Expenses can be the bane of a contractor or freelancer’s life. On the one hand, it’s great that you can claim certain things back to offset your taxes. On the other, it’s one more thing you need to keep track of.
What’s allowed? What isn’t? Are you claiming too much? Not enough?
It’s enough to send even the most conscientious contractor running for the hills. So, we’ve put together this quick guide to some of the most common queries, pointing you to the best resources.
What can I claim for?
It would take too much space to outline everything here but, as a rough guide, you can claim for:
- Office costs
- Travel costs
- Clothing expenses (uniforms or protective clothing, not those new jeans you’ve been looking at)
- Staff costs
- Anything bought to sell onwards
- Financial costs (including contractor insurance)
- Costs associated with your business premises
- Advertising and marketing costs
GOV.UK provides a great breakdown of everything that is and isn’t allowed.
What are simplified expenses?
Simplified expenses are designed to take the hassle out of some of the more complex expense calculations, and they can be applied to vehicles, working from home and living and your business premises.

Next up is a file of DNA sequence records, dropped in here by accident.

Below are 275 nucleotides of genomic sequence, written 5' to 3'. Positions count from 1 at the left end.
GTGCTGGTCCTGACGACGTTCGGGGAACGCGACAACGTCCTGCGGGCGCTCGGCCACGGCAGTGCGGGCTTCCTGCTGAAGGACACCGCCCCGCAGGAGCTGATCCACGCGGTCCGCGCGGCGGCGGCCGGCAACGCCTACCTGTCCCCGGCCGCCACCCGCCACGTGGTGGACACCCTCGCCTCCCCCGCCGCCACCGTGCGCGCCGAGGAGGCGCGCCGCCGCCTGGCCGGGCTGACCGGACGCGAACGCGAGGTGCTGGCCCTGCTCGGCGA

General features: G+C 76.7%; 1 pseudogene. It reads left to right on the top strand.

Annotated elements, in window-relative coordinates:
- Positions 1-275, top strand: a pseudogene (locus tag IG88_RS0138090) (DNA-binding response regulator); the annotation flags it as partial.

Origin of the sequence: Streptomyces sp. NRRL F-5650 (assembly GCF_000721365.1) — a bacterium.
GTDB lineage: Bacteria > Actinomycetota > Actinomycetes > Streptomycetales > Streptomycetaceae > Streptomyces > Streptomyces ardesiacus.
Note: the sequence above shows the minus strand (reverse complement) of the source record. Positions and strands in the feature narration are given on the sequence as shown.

They can only be used if you operate as a sole trader rather than as a limited company.
They allow you to use flat rates for expenses claims rather than having to calculate proportions of costs. So, for instance, if you work from home you claim a flat rate based on how many hours you’ve worked, rather than having to work out your office’s share of utility bills. And, again, GOV.UK has an excellent in-depth guide.
How do I claim expenses?
Expenses are claimed when you complete your Self-Assessment each year. This means you need to keep track of them throughout the year which can become somewhat complicated if you let it get on top of you.
We recommend having a filing system for receipts, invoices, tickets and so on and, logging them all in your accounts at regular intervals throughout the tax year. This could be once a week, once a fortnight or once a month – whatever works well for you.
When you complete your tax return, you will be able to enter your total expenses in the form. Once this is done, they will be deducted from your turnover and you will only pay tax on what remains.
Just to ensure things aren’t too straightforward, how you claim for certain things can vary.
If you’re a sole trader and use cash basis accounting then equipment such as computers and printers can be claimed as allowable expenses. However, if you operate as a limited company and use traditional accounting, you would use capital allowances. Make sure you know what applies to you before you complete your tax return and claim.
As mentioned, insurance is classed as an allowable expense – you just need to keep your records. If you’re due for renewal or are buying for the first time, take a look at how we can help.